As far as my interpretation of the John 8:1-11 text, no I do not think this should be interpreted as forbidding capital punishment. I believe that Jesus answered the way that he did in this particular case because the process by which the Pharisees were going about their conviction of this woman was not just. The Pharisees were not interested in examining the objective evidence for or against this woman, or holding up justice in this particular case. They were interested in trapping Jesus. If Jesus told them to carry out the stoning, He would violate the Roman law by which the Romans reserved to themselves the execution of the death penalty in occupied lands. If Jesus told them to release the woman, He would appear to condone adultery and violate the law of Moses. His response was a clever way out of an unfair and corrupt process with a foregone conclusion. Jesus knew that the hypocritical aims of His enemies had nothing to do with justice; his response was in no way a commentary about the death penalty in my opinion. Even if this text is to be interpreted as a clear forbidding of capital punishment, then there is the issue as to whether capital punishment is forbidden in all circumstances or just in this one. My personal belief and interpretation of scripture is that capital punishment is only permitted as a punishment for one who is found guilty of the taking of human life. This particular incident involved adultery, not murder.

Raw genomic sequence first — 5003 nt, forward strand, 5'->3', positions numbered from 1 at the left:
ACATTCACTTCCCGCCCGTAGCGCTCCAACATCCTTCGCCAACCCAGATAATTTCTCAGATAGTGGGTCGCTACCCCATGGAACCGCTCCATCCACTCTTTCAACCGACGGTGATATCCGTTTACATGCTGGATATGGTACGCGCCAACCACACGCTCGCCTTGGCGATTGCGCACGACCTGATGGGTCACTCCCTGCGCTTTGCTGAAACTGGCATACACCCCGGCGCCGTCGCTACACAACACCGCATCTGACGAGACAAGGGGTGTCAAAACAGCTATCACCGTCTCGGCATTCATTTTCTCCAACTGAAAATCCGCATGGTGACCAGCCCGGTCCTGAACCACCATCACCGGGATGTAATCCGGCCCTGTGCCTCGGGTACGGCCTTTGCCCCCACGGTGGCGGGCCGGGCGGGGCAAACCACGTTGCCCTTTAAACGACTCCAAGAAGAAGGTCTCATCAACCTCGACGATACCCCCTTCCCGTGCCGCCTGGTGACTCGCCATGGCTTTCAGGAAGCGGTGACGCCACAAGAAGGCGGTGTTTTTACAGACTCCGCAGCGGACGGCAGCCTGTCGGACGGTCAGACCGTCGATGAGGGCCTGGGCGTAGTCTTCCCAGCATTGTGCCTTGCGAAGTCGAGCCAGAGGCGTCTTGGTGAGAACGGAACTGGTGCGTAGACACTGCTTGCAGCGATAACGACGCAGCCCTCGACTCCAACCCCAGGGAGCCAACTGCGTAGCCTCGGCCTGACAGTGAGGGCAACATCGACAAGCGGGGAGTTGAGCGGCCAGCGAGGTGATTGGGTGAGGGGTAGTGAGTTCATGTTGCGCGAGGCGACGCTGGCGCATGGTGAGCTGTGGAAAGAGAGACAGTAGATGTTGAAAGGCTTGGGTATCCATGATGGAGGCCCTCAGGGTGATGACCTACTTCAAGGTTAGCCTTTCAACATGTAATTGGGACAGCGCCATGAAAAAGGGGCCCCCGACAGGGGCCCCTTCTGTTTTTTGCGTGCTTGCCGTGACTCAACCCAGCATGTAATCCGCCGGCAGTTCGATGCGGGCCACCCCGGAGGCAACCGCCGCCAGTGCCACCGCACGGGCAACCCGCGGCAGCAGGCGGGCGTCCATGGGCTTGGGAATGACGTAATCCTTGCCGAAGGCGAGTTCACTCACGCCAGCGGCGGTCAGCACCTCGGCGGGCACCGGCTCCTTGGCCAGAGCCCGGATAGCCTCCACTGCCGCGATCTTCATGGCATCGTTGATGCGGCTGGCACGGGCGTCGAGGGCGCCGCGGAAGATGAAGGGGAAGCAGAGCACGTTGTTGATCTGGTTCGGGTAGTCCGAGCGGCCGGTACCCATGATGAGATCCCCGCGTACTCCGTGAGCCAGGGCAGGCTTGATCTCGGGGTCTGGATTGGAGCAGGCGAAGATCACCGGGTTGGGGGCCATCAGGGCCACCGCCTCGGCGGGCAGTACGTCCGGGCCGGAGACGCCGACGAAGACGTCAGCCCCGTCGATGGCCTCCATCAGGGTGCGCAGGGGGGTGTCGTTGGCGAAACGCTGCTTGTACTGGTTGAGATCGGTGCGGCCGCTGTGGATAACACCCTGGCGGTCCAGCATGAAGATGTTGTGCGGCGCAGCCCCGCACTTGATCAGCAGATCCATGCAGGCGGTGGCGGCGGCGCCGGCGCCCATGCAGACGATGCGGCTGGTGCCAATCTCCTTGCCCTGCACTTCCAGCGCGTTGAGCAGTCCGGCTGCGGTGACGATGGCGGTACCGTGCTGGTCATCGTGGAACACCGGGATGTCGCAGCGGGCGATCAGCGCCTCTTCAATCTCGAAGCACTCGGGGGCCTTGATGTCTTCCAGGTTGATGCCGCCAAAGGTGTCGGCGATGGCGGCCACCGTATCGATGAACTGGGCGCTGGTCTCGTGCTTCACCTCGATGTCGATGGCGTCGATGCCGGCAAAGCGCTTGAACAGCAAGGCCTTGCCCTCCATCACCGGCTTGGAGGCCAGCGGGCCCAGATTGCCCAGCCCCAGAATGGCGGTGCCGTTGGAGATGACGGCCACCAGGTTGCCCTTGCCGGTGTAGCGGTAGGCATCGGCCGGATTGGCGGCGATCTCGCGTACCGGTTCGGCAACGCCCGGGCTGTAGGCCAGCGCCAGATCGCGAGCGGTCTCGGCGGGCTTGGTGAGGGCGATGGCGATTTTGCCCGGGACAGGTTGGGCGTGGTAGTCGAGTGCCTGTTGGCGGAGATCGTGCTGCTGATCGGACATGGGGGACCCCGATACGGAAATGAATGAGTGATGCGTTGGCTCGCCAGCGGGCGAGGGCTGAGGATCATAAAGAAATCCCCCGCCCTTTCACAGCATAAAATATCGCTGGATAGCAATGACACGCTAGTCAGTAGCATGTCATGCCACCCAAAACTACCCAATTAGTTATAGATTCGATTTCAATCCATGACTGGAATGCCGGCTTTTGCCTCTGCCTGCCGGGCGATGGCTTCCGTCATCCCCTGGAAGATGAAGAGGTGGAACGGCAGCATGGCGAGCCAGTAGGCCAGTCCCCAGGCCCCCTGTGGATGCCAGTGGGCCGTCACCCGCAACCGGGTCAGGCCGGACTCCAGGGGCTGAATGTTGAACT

Now for some quick arguments from scripture for why I think the Bible does support capital punishment. Most Biblical critics recognize that the old testament Mosaic law included the prescription of the death penalty as a punishment option, but they are quick to say that the Mosiac law was cultural rather than a moral edict from on high, and that the Mosaic law is overturned in the new testament. They continue along this line of thinking by then saying that there is no clear command in the new testament endorsing capital punishment. Thus they say that capital punishment was only a tradition of Jews in the old testament and was never prescribed by God. Only one problem with this though, capital punishment was prescribed by God way before the Mosaic law, from the very beginning. The very first book of the Bible (Genesis 9:6) we read that “whoever sheds man’s blood by man his blood shall be shed, for in the image of God, He made man.” This is the strongest biblical support, in my opinion, for the death penalty. I believe that the principle of the sanctity of human life, set forth in Genesis and carried on in principle throughout the new testament, demands capital punishment. It is a high view of the sanctity of human life, not a low one. It is a punishment to be executed carefully and taken seriously, however, for the same reason of the sanctity of human life. But the worst crime someone can commit against both man and God, in my opinion, is usurping the role of God and taking a human life. In this instance, my reading of the passage in Genesis is that justice demands that the death penalty be administered to preserve the sanctity of human life as a serious thing to be protected.